(Updates with comment from research firm in ninth paragraph.)
Feb. 17 (Bloomberg) -- Canada Pension Plan Investment Board, the country’s second-biggest retirement fund, tapped a veteran investment banker to head its Asia-Pacific unit as it seeks to increase investments in the region.
Mark Machin, who stepped down as Goldman Sachs Group Inc.’s vice-chairman for Asia-Pacific excluding Japan in December, will become president of CPPIB Asia Inc. effective March 19, the company said in an e-mailed statement today.
Machin, 45, joins Toronto-based Canada Pension as the retirement plan is expanding its reach into emerging markets with a focus on Asia and Latin America. The fund had less than 9 percent of its C$152.8 billion ($153.3 billion) in total assets invested in Asia at the end of December, according to the statement.
“Our expectation is that our investments in Asia-Pacific will grow disproportionate to the upside of the total fund,” said Mark Wiseman, executive vice president at Canada Pension, in an interview in Hong Kong today. “We have to be here. I think we’re actually behind where we need to be.”
Canada Pension’s current level of investment in Asia is “arguably underweight,” relative to size of the region’s economies, Wiseman said.
Machin, who spent 20 years at Goldman Sachs and ran the New York-based bank’s investment bank for six years, will be based in Hong Kong in his new role, according to the statement.
Fundraising by private equity firms in Asia rose to a record $53.8 billion last year, from $43.5 billion a year ago according to the Asia Venture Capital Association. Canada Pension has already committed capital to Asia-focused funds run by Baring Private Equity Asia, Citic Capital, Hony Capital Ltd., and MBK Partners Ltd., according to its website.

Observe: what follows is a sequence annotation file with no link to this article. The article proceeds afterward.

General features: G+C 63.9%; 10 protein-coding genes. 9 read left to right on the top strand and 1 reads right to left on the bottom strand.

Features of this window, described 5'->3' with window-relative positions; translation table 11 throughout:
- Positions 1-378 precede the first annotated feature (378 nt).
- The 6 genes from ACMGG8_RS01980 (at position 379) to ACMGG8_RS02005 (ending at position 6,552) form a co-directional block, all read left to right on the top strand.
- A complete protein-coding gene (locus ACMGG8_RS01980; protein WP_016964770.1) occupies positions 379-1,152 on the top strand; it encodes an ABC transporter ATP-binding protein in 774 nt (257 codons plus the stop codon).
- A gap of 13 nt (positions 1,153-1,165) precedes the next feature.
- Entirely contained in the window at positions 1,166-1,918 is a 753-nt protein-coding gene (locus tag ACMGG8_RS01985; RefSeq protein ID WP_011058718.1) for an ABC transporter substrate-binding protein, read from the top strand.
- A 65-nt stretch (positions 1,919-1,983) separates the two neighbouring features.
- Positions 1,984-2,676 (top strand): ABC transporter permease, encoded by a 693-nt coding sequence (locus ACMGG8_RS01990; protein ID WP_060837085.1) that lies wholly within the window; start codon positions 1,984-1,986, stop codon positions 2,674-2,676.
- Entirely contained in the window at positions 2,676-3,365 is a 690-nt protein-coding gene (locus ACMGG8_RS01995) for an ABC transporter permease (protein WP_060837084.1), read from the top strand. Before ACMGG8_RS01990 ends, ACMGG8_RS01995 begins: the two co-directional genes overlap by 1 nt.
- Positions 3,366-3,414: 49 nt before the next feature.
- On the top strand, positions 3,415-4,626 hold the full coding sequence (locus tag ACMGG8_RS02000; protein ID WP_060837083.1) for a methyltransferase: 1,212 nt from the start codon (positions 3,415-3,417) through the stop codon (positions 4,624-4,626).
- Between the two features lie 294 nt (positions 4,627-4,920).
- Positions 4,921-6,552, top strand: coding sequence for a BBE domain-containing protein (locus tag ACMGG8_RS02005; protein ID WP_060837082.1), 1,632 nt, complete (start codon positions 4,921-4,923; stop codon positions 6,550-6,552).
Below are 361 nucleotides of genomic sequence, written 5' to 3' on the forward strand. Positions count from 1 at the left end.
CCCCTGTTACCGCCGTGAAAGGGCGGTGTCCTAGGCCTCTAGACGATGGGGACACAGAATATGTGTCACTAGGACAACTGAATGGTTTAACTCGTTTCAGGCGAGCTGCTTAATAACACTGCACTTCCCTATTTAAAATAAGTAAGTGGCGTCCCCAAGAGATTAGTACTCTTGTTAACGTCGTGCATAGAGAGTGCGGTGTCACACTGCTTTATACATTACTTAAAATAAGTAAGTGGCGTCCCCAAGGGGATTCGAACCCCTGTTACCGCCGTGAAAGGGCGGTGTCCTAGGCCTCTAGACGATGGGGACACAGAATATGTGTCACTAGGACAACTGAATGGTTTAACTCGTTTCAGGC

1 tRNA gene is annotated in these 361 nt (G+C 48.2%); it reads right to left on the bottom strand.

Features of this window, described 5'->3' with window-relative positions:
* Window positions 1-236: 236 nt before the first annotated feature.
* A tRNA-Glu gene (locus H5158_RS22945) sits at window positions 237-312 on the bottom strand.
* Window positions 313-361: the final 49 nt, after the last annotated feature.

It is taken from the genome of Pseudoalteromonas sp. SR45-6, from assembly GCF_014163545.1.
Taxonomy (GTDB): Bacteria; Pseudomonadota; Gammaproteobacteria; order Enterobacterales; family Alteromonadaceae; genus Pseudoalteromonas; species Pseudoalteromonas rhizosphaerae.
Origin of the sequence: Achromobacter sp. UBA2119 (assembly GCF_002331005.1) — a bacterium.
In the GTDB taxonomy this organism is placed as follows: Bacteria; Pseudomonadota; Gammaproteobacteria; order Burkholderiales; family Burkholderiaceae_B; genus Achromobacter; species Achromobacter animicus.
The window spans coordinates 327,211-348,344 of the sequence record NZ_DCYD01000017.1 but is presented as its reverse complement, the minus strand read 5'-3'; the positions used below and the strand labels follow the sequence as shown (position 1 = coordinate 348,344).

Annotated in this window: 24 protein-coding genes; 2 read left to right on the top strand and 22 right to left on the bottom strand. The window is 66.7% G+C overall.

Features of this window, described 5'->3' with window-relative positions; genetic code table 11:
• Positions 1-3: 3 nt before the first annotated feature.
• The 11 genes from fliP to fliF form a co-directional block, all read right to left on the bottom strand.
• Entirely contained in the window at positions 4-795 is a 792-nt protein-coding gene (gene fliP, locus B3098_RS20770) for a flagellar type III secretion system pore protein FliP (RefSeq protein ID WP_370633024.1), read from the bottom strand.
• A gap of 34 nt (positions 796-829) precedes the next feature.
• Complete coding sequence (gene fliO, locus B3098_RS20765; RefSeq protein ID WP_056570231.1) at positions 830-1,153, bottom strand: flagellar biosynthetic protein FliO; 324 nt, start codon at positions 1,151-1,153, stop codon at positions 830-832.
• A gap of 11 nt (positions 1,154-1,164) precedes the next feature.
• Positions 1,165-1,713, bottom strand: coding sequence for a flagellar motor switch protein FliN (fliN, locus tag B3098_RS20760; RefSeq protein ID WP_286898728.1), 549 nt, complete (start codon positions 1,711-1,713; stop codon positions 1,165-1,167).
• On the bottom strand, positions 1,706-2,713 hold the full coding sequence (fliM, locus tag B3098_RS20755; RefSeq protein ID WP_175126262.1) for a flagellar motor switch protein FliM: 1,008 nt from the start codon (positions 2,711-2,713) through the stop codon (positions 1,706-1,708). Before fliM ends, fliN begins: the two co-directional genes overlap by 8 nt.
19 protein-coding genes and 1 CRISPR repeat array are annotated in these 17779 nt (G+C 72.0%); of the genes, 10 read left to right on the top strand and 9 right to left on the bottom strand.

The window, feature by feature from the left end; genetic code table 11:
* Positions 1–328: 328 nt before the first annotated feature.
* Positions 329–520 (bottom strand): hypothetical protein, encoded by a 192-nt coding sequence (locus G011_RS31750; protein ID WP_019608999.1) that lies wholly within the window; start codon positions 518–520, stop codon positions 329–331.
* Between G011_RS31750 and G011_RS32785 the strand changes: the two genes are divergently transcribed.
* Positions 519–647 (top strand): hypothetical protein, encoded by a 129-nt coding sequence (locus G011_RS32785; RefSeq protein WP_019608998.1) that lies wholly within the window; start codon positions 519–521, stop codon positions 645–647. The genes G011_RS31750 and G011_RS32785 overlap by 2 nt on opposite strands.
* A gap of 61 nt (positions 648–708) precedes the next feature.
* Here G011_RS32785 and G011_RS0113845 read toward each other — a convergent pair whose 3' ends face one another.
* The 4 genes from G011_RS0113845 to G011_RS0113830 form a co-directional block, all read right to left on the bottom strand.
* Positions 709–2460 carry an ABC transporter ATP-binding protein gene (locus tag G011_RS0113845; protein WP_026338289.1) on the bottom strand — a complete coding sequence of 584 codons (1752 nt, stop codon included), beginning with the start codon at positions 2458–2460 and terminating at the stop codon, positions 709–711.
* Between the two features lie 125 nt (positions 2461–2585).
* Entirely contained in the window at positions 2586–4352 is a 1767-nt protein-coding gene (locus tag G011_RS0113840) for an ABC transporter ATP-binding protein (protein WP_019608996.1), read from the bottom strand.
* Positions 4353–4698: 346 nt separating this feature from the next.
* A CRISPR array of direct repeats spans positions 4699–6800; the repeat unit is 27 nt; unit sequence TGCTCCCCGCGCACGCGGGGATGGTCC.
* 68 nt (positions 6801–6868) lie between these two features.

The fund will invest in local funds and also co-invest with those funds, Wiseman said. Apart from private equity, Canada Pension is broadening is investment in real estate and infrastructure and its primary markets are China, Australia, India and Japan, he said.
“It certainly makes sense for them to be thinking on those terms,” William Robson, chief executive officer of C.D. Howe Institute, a Toronto-based nonpartisan research firm, said in an interview. “They do need, increasingly, to move abroad if they want to escape the cap on growth that Canadian demography imposes on them and do a little better for the investors in the fund.”
Machin’s appointment comes after several senior investment bankers have left Goldman Sachs for the private equity industry in Asia. TPG Capital hired former Goldman Sachs managing director Steve Sun as a partner in China last year, and Permira Advisers LLP hired Alan Chen, executive director of the bank’s Asian Special Situations Group, as head of China, it said in August.
Richard Ong, who was Goldman Sachs’s co-head of Asia investment banking with Machin, left in 2008 to join Hopu Investment Management Co., a fund set up by Fang Fenglei, who ran Goldman Sachs’s Chinese securities venture. Ong later started his own fund called RRJ Capital.
Machin trained as a doctor before joining Goldman Sachs, where he worked for 20 years until his departure. Canada Pension, which opened its Asia office in Hong Kong in 2008, has 20 staff based in the city, according to the statement. The fund may open its second Asian office in India, Wiseman said.
Canada Pension also said today it also retained Vikram Gandhi, a former Credit Suisse Group banker, to advise the fund on investment opportunities in India.
Canada Pension covers every Canadian province except Quebec. Caisse de Depot et Placement du Quebec, the country’s largest pension manager, oversees pensions for retirees in the French-speaking province.
--With assistance from Doug Alexander in Toronto. Editors: Mohammed Hadi, Steven Crabill
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